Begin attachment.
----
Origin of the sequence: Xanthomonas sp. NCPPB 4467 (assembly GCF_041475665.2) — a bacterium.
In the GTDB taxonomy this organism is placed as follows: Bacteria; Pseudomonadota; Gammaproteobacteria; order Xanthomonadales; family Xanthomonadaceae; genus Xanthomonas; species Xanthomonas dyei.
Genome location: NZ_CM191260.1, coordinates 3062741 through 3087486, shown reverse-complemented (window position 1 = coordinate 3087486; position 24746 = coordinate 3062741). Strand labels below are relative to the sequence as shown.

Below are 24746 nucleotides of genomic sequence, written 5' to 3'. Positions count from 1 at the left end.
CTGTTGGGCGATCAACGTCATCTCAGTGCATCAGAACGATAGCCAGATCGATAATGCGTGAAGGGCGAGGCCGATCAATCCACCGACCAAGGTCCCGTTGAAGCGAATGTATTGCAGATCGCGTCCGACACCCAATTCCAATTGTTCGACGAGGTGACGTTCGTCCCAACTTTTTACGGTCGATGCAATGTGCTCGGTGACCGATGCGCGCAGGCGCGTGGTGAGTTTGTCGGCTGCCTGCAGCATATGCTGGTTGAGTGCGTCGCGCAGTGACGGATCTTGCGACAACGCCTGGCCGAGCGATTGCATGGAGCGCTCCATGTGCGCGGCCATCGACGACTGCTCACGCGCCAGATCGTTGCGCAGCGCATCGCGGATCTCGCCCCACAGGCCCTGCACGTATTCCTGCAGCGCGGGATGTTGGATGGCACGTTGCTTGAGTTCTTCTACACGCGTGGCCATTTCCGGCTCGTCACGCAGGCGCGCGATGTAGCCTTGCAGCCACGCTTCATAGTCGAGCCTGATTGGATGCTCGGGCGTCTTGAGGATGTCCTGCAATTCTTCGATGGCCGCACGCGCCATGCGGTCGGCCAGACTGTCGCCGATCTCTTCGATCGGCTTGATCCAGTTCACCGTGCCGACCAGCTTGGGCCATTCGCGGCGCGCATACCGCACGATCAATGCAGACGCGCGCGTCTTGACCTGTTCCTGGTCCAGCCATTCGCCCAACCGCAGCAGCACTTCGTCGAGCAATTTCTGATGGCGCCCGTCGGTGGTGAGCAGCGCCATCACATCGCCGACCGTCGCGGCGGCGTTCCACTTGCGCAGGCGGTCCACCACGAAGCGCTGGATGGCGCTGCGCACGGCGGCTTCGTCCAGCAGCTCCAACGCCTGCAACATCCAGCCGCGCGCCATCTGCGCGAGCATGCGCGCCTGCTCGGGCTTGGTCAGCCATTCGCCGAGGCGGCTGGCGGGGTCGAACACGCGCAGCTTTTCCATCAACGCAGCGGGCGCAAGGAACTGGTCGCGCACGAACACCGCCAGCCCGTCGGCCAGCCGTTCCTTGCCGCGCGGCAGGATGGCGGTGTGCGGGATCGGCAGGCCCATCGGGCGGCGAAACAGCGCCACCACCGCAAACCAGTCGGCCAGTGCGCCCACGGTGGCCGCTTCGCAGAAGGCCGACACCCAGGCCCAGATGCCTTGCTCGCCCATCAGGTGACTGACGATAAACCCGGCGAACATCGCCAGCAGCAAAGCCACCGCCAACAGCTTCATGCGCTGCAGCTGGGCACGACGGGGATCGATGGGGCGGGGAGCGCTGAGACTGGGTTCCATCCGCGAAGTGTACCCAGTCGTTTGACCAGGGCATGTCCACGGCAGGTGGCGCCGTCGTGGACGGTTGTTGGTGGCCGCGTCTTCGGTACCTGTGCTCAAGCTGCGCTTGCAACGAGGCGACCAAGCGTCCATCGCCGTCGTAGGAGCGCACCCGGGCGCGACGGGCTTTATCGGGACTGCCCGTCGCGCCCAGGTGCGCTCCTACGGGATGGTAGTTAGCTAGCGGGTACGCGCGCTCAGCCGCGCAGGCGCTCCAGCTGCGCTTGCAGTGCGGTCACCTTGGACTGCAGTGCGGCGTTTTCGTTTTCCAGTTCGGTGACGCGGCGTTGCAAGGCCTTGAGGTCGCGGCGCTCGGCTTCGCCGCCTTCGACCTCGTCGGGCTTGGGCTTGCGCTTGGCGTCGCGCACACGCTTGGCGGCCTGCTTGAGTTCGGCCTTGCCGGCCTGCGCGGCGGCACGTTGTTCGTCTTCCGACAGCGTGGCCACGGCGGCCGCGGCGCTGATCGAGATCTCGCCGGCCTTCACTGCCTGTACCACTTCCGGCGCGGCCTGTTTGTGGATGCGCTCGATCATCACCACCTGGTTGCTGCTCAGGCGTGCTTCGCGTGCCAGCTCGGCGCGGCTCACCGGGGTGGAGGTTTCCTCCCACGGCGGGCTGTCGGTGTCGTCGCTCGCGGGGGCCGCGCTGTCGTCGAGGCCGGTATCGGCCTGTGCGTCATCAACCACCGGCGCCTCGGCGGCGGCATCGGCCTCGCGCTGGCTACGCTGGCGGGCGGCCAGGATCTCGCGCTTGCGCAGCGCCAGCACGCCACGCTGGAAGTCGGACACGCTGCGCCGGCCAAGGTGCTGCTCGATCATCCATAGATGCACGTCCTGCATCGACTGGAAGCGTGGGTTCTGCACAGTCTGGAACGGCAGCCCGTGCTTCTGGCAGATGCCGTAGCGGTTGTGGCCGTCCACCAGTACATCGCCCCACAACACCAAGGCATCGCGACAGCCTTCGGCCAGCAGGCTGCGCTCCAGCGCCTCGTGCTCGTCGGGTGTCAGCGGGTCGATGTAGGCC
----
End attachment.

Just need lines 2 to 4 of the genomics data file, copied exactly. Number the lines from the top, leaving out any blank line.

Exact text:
In the GTDB taxonomy this organism is placed as follows: Bacteria; Pseudomonadota; Gammaproteobacteria; order Xanthomonadales; family Xanthomonadaceae; genus Xanthomonas; species Xanthomonas dyei.
Genome location: NZ_CM191260.1, coordinates 3062741 through 3087486, shown reverse-complemented (window position 1 = coordinate 3087486; position 24746 = coordinate 3062741). Strand labels below are relative to the sequence as shown.

Below are 24746 nucleotides of genomic sequence, written 5' to 3'. Positions count from 1 at the left end.